Cognitive consequences of student estimation on linear and logarithmic scales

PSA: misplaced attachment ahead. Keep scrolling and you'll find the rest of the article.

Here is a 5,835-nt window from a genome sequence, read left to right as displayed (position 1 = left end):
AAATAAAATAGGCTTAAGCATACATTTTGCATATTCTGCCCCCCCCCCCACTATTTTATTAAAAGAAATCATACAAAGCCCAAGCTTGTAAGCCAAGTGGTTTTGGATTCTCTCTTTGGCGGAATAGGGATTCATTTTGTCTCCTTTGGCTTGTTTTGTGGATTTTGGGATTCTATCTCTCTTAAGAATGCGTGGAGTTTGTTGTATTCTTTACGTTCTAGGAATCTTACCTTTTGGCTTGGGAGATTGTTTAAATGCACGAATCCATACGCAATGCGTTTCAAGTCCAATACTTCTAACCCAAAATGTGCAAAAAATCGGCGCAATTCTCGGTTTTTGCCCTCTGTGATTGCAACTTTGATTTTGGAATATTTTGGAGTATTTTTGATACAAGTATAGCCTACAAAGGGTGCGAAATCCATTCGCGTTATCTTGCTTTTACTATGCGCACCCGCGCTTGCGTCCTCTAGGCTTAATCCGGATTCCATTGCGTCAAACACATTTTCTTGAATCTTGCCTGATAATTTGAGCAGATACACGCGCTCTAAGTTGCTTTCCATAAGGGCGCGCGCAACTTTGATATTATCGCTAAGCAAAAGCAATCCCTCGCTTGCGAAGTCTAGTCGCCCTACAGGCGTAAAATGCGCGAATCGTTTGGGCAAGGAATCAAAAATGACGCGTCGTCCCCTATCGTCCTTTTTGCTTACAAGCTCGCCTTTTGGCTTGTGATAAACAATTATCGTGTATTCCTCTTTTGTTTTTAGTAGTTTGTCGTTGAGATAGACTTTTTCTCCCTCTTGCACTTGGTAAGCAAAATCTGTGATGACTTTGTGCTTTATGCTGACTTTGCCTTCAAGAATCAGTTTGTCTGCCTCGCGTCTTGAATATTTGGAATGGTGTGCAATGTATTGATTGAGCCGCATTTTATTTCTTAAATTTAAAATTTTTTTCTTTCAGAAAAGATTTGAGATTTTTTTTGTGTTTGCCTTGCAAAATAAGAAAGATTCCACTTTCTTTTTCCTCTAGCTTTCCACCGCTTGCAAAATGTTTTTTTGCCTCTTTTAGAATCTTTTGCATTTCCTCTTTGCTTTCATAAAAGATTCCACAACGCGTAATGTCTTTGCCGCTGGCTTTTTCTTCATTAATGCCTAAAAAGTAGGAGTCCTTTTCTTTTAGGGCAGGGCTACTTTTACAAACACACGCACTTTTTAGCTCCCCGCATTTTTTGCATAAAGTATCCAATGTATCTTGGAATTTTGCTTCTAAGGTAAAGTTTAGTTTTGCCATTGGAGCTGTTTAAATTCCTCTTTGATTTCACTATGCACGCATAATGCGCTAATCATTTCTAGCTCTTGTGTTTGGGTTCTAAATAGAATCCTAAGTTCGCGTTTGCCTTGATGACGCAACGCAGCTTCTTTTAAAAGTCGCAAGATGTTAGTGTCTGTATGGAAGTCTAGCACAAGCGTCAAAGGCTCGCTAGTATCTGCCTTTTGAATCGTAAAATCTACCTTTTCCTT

Estimation is a general problem solving task that has cognitive consequences for students. Many physical and biological phenomena are best modeled using logarithmic scales, but there has been little research that addresses students' understanding of logarithmic scales. Forty junior high school students were asked to solve two types of estimation problems, linear and logarithmic. A microcomputer simulation was used to provide data on students' performance on the two estimation tasks. Past research has shown that this simulation can provide an interesting and reliable method for examining students' learning on an estimation task. Results from this study showed that performance on the linear scale could be described by a general learning curve with improved performance over time. In addition the logarithmic scale results indicated a more complex interaction involving both the number of estimation trials and the position of the estimation “target” on the logarithmic scale. Students' strategy use did not relate to performance on the linear task but did influence performance on the logarithmic task. The results are discussed in terms of students' knowledge of logarithmic scales and their general strategies for problem solving. Implications for teaching and using logarithmic scales in science classes are also discussed.